TOP STORY >> Huck’s main adversary is not running
(This column, which appeared here on Jan. 17, 2008, won first prize in the Arkansas Press Association’s Better Newspaper contest. It placed second in the National Newspaper Association’s contest.)
Mike Huckabee’s most formidable opponent is not running for president.
Her name is Lois Davidson, and she could knock him out of the running faster than any of his rivals for the Republican presidential nomination.
Davidson is the Missouri woman who says — truthfully — that Huckabee is responsible for her daughter’s death because he let Wayne Dumond out of prison and let him move to Missouri, where he raped and murdered Davidson’s daughter, Carol Sue Shields. Dumond, who was convicted in the Shields case, almost certainly raped and murdered another woman, but he died in prison before he could be tried for that case.
Davidson appears in a TV commercial being aired in primary states — but apparently not in Arkansas — criticizing Huckabee for favoring Dumond’s release, and that has upset the former governor. He says he’s “appalled” that she went public with her grief and that she is being “exploited” by his opponents who’ve distorted his role in the case.
Huckabee, who never bothered to read the trial proceedings, has tried to hide his complicity in the Dumond fiasco for years, but Davidson wouldn’t let him insult the memory of her precious daughter.
“I assure you, Mr. Huckabee, I am not being exploited,” she answered back. “I am fully aware of the actions I have taken in attempting to inform the public of your role in my daughter’s rape and murder. I have spent over seven years thinking about this. I am not a dupe. But you, Gov. Huckabee, were duped time and again by convicted felons who once released from prison by you began hurting people again.”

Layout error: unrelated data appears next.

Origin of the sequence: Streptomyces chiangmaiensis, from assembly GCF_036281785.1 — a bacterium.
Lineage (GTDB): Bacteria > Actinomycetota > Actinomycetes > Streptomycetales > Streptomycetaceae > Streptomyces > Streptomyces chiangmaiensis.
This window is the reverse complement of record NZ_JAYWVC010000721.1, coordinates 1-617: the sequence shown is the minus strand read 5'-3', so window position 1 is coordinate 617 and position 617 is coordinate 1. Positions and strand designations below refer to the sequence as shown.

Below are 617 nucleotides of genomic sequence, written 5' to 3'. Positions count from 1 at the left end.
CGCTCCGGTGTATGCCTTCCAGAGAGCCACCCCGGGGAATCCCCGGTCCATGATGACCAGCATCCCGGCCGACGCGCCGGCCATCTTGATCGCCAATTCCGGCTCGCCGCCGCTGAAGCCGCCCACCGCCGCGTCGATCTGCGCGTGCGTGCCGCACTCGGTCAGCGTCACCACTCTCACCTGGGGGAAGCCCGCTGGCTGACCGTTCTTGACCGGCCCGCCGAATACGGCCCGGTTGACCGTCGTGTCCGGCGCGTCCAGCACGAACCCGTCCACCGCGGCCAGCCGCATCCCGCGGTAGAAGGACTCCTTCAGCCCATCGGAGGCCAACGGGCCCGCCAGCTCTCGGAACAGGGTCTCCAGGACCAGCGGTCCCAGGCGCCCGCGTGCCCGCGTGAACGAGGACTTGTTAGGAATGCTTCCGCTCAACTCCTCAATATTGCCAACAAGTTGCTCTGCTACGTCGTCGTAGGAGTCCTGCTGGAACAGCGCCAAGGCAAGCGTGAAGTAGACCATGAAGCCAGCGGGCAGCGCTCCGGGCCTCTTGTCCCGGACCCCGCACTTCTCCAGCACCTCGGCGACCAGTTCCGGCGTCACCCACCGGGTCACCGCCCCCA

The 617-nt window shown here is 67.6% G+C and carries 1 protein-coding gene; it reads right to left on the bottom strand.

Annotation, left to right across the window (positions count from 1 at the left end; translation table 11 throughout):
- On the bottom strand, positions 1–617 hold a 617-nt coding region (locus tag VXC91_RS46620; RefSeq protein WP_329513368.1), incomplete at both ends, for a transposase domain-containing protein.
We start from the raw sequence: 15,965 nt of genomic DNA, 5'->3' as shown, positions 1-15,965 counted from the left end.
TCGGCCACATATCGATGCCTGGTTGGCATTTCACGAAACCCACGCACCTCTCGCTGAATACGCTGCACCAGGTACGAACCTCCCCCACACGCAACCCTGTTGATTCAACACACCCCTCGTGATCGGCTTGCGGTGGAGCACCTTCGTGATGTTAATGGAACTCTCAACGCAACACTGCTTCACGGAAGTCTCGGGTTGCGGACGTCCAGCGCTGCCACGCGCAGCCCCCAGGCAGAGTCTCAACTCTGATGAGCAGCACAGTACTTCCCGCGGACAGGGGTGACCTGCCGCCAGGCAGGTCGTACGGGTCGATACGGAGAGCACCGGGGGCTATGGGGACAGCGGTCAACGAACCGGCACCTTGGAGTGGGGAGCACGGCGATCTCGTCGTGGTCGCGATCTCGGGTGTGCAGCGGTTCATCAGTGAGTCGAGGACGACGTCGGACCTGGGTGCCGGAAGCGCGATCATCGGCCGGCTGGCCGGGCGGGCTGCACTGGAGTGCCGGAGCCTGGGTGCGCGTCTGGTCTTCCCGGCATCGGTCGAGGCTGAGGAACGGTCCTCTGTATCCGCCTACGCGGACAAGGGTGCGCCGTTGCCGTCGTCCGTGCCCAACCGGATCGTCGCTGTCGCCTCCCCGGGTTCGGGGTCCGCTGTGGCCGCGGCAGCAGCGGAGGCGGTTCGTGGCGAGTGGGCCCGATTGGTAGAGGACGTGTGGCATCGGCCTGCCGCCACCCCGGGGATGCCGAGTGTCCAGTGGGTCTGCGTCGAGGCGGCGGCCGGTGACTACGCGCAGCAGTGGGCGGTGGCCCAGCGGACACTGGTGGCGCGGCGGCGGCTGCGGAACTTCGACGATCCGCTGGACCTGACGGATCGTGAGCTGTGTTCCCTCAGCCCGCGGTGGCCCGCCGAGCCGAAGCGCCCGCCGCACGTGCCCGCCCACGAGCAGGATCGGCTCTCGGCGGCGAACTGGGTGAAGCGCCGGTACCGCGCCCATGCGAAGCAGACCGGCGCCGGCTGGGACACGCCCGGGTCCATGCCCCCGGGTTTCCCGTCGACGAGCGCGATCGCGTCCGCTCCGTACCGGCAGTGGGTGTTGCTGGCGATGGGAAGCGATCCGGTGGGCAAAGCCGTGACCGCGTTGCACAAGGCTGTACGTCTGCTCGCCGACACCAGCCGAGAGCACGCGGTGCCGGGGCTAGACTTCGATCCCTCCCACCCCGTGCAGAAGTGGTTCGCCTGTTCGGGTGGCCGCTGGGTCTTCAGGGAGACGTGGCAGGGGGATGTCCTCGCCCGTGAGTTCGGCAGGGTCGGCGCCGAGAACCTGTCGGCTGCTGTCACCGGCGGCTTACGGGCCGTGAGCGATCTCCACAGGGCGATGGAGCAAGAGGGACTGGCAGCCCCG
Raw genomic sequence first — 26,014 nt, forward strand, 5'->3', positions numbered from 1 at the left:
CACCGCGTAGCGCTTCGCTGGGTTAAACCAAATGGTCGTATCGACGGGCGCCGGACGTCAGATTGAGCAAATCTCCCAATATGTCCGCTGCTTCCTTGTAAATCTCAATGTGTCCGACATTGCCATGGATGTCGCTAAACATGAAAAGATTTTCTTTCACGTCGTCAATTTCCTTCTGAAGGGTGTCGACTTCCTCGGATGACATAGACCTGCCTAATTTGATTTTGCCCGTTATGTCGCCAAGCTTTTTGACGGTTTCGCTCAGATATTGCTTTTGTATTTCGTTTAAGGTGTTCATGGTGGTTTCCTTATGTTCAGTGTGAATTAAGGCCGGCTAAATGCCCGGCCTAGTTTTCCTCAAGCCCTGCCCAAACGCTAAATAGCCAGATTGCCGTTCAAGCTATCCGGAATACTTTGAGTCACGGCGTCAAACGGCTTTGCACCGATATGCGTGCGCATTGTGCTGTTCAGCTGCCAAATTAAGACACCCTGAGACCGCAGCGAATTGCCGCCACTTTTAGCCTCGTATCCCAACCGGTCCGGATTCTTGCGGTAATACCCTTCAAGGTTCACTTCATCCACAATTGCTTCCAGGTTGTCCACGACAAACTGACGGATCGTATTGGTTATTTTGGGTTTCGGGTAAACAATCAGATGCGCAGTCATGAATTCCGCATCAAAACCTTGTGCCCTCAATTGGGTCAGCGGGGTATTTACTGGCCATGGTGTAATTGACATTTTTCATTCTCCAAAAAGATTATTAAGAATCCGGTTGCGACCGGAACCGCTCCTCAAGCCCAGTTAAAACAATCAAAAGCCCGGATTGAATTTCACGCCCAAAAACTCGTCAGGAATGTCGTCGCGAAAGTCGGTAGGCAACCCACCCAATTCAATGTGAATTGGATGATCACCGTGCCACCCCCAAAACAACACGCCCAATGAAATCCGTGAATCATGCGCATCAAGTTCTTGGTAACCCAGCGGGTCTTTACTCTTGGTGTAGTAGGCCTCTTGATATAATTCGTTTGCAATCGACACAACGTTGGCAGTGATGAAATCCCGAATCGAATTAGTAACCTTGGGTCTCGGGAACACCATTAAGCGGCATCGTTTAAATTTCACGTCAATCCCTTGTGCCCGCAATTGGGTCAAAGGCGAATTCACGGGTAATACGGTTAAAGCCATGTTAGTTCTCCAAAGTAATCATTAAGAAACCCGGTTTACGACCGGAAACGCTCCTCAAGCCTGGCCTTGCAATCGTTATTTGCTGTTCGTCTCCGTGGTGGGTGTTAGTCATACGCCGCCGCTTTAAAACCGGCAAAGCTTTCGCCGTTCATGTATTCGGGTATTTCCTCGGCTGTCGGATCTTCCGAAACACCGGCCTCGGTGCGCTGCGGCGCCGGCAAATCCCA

The facts are these: Huckabee thought Dumond was railroaded by the Clinton “machine” and lobbied publicly and behind the scenes on Dumond’s behalf.
Former Governor Jim Guy Tucker had reduced Dumond’s sentence from life to 39 years, but Huckabee thought that was still excessive.
At a highly unusual meeting with the parole board — no other governor had made an appearance there in recent memory — Huck said Dumond had gotten a raw deal and pushed for his earliest release, saying Dumond had been in prison too long.
Parole board member Charles Chastain disagreed, telling the governor, “That’s what happens when you rape a cheerleader in a small town.”
As far as Huckabee was concerned, Dumond was the victim, not the woman who claimed she was raped.
Huckabee believed Dumond deserved a new start in Missouri and convinced the parole board to let him go. Only Chastain voted no.
Huckabee thought justice had been served. Lois Davidson doesn’t think so. Addressing Huckabee, she said her daughter was “raped and murdered by a serial rapist that you wanted freed from prison. Please be honest about the role you played in releasing my daughter’s killer.”
Although Huckabee may have felt let down when his man was arrested again, no ambitious politician will admit he has blood on his hands — unless he still believes in Dumond’s innocence.
Maybe he thinks Dumond was unfairly convicted in Missouri, too, a victim of another political machine that had spread from Arkansas into Missouri.
But any sensible jury would reach this verdict on Huckabee: Guilty as charged.